We are much more environmentally conscientious these days, and much more in compliance with a whole bunch of rules made by a whole bunch of bureaucracies, but there are times when I long for the old Dump.

-Jane Sanborn-

Four-Legged Friend: Fiona

Monday, October 31st, 2011

Fiona, or Sweet Fee, as some campers refer to her, is truly one of the sweetest horses you’ll meet at camp.

Fiona is a little bit timid.  She needs a reassuring, calm, soothing rider she can trust, especially at the hitching post and when being saddled, because she gets a little nervous around fast movements.  She loves when campers scrub her with a curry comb–it’s like getting a massage and helps her to relax.  Watch for her to twitch her nose when being groomed!

Once you are on Fiona’ back, she is an incredibly smooth ride.  The slower she jogs, the smoother it is, and with just a kissing sound, she transitions gracefully into a nice, even lope.  She can pick up the speed, too, and is one of our favorite Gymkhana horses.

On the trail, Fiona has been known to dodge away from branches to protect her riders from getting scratched by pine needles or twigs.  She is very aware of her rider at all times, and very willing to please, especially if her rider is sure to praise her by telling her “Good girl,” or scratching her withers (the top of her shoulders).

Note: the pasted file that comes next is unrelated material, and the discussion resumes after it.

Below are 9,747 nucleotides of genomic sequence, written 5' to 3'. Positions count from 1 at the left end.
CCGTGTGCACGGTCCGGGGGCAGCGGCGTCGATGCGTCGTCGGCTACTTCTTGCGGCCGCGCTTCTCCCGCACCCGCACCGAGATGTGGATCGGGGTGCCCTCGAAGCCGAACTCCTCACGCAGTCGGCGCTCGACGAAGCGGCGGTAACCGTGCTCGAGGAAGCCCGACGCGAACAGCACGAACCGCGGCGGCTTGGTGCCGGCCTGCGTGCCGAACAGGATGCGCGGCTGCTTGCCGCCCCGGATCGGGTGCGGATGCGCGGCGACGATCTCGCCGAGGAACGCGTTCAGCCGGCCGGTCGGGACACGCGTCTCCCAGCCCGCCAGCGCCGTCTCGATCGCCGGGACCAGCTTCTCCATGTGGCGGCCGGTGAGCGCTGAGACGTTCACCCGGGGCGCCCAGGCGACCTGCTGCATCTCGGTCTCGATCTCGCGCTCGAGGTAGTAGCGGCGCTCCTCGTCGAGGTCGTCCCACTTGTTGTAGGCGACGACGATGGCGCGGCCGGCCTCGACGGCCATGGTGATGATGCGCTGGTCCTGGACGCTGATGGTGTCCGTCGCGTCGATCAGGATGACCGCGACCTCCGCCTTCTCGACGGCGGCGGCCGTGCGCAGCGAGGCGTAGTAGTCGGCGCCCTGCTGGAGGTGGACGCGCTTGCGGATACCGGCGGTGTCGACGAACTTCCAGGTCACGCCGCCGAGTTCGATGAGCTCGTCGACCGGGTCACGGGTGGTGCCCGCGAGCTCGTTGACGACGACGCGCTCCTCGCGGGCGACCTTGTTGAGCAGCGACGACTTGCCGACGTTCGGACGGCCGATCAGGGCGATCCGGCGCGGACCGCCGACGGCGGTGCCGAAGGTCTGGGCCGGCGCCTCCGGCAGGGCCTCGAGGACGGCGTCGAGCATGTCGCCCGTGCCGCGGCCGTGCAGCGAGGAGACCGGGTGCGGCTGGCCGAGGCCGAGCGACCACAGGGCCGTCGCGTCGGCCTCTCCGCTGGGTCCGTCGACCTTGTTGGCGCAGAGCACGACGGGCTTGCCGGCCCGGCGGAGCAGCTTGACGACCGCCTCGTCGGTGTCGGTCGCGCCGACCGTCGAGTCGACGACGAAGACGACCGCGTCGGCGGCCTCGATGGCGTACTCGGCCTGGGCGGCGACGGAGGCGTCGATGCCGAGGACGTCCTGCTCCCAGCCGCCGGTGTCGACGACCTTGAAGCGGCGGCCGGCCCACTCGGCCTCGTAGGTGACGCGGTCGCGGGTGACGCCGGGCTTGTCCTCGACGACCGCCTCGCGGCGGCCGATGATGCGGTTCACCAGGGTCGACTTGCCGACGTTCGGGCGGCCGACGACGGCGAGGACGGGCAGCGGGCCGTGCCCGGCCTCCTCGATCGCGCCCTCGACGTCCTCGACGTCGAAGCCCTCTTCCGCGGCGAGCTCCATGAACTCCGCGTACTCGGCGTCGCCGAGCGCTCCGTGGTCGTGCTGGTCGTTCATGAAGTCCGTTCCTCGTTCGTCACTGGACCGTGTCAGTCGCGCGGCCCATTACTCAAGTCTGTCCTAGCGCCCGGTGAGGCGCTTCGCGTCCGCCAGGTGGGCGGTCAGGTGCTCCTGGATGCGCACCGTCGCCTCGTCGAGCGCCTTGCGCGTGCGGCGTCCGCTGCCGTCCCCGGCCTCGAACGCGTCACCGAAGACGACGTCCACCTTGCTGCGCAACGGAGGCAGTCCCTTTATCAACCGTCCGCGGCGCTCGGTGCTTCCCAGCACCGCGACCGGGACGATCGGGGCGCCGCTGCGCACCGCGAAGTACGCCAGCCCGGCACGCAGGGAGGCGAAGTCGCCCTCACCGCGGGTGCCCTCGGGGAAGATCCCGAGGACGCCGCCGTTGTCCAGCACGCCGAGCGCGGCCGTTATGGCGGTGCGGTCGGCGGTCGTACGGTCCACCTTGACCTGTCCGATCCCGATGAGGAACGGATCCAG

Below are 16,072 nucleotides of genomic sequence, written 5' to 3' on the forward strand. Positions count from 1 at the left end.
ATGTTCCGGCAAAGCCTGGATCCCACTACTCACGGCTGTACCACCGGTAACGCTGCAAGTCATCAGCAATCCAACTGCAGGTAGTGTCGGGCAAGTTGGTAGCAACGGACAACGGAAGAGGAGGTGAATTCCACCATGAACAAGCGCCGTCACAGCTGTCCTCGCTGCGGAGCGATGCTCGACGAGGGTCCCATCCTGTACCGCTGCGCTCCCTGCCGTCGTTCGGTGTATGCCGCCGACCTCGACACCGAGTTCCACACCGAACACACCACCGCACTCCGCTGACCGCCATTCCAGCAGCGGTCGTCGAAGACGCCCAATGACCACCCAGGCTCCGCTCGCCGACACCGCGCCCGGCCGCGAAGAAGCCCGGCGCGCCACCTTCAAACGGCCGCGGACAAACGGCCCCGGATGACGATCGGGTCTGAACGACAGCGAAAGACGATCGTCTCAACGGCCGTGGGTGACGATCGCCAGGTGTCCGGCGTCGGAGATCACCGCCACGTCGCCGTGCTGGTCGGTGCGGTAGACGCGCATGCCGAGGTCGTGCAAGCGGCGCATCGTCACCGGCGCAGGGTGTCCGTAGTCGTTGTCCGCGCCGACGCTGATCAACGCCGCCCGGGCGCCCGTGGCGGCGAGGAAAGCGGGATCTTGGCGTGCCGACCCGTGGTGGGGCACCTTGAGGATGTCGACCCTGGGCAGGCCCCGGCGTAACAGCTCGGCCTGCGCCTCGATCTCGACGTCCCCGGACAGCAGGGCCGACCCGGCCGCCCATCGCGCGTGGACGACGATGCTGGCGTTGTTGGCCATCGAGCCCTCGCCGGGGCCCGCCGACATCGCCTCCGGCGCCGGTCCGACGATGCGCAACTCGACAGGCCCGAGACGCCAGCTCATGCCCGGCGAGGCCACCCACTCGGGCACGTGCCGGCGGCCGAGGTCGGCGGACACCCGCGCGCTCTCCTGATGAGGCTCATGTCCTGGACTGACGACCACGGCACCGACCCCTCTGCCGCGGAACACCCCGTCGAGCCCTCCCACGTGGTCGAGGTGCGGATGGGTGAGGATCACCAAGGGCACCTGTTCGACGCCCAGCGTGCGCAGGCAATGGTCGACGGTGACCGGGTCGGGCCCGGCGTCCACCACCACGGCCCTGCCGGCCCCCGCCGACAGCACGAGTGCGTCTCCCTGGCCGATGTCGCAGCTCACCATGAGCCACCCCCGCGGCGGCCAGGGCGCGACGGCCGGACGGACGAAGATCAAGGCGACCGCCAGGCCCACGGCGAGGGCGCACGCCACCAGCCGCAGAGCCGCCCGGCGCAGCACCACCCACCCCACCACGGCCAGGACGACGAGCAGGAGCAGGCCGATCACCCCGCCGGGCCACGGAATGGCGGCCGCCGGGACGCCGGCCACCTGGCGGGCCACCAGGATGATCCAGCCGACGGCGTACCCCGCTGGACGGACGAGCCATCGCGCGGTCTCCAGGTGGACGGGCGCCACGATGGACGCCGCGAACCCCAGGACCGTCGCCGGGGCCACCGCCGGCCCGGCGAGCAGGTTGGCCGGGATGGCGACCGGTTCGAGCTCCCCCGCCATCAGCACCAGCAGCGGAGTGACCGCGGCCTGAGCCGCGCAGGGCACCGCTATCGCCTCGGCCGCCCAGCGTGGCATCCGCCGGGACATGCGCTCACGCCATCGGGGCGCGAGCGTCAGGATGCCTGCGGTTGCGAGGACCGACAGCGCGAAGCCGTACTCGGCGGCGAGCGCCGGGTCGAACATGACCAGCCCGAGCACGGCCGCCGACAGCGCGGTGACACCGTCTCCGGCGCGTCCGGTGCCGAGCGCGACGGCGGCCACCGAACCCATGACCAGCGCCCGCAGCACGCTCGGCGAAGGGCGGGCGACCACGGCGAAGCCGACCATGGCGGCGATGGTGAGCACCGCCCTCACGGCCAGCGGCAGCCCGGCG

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Tails from the Barn Coming Soon!

Sunday, October 30th, 2011

Introducing: A new section of the Sanborn Blog!  Tails from the Barn will chronicle the lives of our favorite four-legged friends during the on- and off-season at Sanborn.  Ever wonder what CindyLou does all winter long?  Curious about what Popcorn looks like in her full winter coat?  Want to check in on Cowboy?  Here’s where you’ll find that information and more, including Four-Legged Profiles, New Arrivals, Horsey News and Updates all relating to Sanborn’s Riding Program.

Stay tuned for updates on our favorite friendly four-leggeds.


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The Teenage Brain: A Beautiful Thing!

Tuesday, October 4th, 2011

A Natural High at the High Ropes Course

Teenagers rejoice! In the October issue of National Geographic, an article entitled Beautiful Brains reveals that many of the traits that cause you (and your parents) headaches and heartaches actually make you, from about age 10-25, some of the most adaptable individuals on the planet.

In a nutshell, the research shows that your love of excitement, novelty, risk, and the company of peers is not only normal, they are universal traits of adolescence. For some “these traits may seem to add up to nothing more than doing foolish new stuff with friends,” but for you—they help prepare you for life on your own.